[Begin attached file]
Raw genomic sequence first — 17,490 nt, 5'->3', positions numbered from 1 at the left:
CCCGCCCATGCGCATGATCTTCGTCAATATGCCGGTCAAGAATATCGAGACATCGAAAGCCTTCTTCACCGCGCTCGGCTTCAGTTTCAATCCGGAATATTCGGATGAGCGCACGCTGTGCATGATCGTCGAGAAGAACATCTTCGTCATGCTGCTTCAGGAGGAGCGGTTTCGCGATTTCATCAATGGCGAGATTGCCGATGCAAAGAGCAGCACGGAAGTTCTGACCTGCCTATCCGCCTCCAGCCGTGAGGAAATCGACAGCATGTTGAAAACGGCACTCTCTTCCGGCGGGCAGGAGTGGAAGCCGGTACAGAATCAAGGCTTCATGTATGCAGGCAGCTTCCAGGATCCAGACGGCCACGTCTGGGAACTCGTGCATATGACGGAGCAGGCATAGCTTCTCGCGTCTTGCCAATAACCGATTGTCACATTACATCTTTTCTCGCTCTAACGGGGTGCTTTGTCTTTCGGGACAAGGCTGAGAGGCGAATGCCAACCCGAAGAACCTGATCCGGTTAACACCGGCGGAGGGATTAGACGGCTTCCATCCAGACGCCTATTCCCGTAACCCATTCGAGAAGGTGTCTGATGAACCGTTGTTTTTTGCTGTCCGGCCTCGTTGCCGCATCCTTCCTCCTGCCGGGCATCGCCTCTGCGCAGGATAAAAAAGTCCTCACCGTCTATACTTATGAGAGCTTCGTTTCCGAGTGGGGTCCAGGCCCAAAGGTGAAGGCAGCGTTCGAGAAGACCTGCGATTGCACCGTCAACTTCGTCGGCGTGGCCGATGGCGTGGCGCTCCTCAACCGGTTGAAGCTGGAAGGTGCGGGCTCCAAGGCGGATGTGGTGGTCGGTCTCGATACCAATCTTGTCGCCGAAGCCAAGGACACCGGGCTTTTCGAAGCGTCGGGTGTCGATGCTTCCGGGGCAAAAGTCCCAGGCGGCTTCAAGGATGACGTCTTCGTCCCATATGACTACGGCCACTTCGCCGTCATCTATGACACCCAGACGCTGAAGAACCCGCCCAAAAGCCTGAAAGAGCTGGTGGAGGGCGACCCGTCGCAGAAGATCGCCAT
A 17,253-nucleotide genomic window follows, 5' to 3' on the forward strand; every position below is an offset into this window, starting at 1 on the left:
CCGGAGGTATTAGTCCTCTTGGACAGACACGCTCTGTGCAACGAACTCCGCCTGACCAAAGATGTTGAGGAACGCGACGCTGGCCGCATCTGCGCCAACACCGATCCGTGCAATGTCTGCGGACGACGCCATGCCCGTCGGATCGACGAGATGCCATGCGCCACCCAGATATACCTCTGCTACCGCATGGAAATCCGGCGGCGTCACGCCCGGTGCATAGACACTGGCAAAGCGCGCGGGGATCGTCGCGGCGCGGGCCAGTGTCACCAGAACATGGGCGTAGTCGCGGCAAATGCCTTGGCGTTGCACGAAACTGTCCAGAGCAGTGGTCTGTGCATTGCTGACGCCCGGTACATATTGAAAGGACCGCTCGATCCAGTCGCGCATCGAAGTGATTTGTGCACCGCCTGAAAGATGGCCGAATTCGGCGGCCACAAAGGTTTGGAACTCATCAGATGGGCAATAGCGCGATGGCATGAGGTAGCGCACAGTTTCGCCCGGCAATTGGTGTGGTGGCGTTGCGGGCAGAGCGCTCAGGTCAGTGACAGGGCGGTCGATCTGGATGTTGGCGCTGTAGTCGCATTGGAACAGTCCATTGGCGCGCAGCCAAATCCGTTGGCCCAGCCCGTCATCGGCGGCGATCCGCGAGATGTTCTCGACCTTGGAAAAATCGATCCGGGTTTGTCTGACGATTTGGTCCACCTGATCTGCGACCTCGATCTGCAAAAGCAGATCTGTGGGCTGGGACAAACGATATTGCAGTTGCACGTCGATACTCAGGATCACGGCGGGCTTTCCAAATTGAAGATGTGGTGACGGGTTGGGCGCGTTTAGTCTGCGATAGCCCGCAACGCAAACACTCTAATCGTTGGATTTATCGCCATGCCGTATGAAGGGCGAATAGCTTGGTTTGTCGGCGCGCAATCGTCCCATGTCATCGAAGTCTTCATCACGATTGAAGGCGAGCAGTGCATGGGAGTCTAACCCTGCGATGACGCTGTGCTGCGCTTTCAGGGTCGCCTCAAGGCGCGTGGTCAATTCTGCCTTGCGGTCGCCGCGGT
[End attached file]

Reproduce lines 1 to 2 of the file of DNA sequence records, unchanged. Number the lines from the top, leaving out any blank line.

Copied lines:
Raw genomic sequence first — 17,490 nt, 5'->3', positions numbered from 1 at the left:
CCCGCCCATGCGCATGATCTTCGTCAATATGCCGGTCAAGAATATCGAGACATCGAAAGCCTTCTTCACCGCGCTCGGCTTCAGTTTCAATCCGGAATATTCGGATGAGCGCACGCTGTGCATGATCGTCGAGAAGAACATCTTCGTCATGCTGCTTCAGGAGGAGCGGTTTCGCGATTTCATCAATGGCGAGATTGCCGATGCAAAGAGCAGCACGGAAGTTCTGACCTGCCTATCCGCCTCCAGCCGTGAGGAAATCGACAGCATGTTGAAAACGGCACTCTCTTCCGGCGGGCAGGAGTGGAAGCCGGTACAGAATCAAGGCTTCATGTATGCAGGCAGCTTCCAGGATCCAGACGGCCACGTCTGGGAACTCGTGCATATGACGGAGCAGGCATAGCTTCTCGCGTCTTGCCAATAACCGATTGTCACATTACATCTTTTCTCGCTCTAACGGGGTGCTTTGTCTTTCGGGACAAGGCTGAGAGGCGAATGCCAACCCGAAGAACCTGATCCGGTTAACACCGGCGGAGGGATTAGACGGCTTCCATCCAGACGCCTATTCCCGTAACCCATTCGAGAAGGTGTCTGATGAACCGTTGTTTTTTGCTGTCCGGCCTCGTTGCCGCATCCTTCCTCCTGCCGGGCATCGCCTCTGCGCAGGATAAAAAAGTCCTCACCGTCTATACTTATGAGAGCTTCGTTTCCGAGTGGGGTCCAGGCCCAAAGGTGAAGGCAGCGTTCGAGAAGACCTGCGATTGCACCGTCAACTTCGTCGGCGTGGCCGATGGCGTGGCGCTCCTCAACCGGTTGAAGCTGGAAGGTGCGGGCTCCAAGGCGGATGTGGTGGTCGGTCTCGATACCAATCTTGTCGCCGAAGCCAAGGACACCGGGCTTTTCGAAGCGTCGGGTGTCGATGCTTCCGGGGCAAAAGTCCCAGGCGGCTTCAAGGATGACGTCTTCGTCCCATATGACTACGGCCACTTCGCCGTCATCTATGACACCCAGACGCTGAAGAACCCGCCCAAAAGCCTGAAAGAGCTGGTGGAGGGCGACCCGTCGCAGAAGATCGCCAT